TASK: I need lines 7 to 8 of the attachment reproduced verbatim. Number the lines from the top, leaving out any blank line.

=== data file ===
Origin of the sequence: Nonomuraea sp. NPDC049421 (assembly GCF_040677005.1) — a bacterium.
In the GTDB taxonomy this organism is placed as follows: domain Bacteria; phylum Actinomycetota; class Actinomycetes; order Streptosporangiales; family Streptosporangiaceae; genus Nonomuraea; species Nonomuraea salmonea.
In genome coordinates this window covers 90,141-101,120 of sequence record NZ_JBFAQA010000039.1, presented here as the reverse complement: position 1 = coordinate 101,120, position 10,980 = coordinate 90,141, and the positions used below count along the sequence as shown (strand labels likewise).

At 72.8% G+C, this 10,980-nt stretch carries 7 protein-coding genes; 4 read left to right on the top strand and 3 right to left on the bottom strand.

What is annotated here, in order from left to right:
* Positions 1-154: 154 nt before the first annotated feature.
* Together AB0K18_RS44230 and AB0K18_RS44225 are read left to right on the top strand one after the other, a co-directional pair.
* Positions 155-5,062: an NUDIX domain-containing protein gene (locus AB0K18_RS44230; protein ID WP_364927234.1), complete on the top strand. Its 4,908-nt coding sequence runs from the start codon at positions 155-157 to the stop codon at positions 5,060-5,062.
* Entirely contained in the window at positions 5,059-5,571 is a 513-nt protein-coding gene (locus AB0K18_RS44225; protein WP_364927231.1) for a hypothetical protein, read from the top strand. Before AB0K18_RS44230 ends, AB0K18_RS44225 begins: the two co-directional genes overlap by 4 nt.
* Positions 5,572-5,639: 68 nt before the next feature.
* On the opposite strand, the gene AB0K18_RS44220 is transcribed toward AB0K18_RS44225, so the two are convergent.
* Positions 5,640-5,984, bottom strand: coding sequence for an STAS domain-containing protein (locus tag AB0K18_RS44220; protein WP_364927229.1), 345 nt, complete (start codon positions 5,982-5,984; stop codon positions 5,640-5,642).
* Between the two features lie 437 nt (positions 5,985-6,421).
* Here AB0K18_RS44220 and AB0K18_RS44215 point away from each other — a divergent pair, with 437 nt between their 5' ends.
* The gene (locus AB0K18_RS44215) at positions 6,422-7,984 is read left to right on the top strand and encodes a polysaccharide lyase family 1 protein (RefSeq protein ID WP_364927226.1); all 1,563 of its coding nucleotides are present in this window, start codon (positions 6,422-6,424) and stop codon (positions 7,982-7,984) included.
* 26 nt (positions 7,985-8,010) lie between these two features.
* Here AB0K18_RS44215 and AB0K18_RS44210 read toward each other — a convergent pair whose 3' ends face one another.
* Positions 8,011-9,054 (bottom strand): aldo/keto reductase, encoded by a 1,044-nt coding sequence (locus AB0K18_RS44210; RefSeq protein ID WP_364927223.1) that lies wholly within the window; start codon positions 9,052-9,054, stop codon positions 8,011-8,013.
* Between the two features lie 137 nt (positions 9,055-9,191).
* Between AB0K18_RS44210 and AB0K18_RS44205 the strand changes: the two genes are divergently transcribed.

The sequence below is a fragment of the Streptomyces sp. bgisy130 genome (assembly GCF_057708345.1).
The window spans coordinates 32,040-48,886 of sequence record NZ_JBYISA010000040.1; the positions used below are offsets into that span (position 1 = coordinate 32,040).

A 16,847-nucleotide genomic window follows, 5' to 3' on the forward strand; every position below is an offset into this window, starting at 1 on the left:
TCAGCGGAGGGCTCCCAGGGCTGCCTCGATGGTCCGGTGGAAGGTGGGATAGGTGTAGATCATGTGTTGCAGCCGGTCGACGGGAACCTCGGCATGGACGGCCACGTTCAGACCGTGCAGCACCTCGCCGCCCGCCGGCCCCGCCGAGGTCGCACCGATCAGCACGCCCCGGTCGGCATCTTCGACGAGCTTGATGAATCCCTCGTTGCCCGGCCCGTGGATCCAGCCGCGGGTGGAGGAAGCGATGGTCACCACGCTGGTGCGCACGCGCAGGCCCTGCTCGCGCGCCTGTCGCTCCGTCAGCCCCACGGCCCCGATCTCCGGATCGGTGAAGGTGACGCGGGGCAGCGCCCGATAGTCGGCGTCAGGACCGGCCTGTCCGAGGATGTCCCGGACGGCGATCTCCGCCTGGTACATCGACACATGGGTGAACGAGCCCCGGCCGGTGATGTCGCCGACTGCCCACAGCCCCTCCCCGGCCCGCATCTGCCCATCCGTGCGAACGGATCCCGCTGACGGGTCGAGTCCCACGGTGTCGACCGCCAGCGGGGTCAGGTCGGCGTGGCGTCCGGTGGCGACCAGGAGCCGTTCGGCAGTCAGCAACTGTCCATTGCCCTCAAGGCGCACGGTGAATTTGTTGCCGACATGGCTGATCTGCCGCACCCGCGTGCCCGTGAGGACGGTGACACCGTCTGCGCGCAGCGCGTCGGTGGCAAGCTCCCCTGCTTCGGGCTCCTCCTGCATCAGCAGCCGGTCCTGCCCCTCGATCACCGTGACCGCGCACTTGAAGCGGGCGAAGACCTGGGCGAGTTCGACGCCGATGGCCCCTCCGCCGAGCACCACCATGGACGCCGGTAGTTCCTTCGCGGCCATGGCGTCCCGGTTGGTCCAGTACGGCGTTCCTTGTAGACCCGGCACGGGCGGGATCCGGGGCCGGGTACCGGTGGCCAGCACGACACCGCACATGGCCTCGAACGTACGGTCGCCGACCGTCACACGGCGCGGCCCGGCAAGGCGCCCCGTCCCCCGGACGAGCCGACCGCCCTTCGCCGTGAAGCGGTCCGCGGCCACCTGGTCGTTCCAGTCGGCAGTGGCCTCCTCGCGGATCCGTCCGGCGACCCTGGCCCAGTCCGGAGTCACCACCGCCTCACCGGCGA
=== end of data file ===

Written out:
* Together AB0K18_RS44230 and AB0K18_RS44225 are read left to right on the top strand one after the other, a co-directional pair.
* Positions 155-5,062: an NUDIX domain-containing protein gene (locus AB0K18_RS44230; protein ID WP_364927234.1), complete on the top strand. Its 4,908-nt coding sequence runs from the start codon at positions 155-157 to the stop codon at positions 5,060-5,062.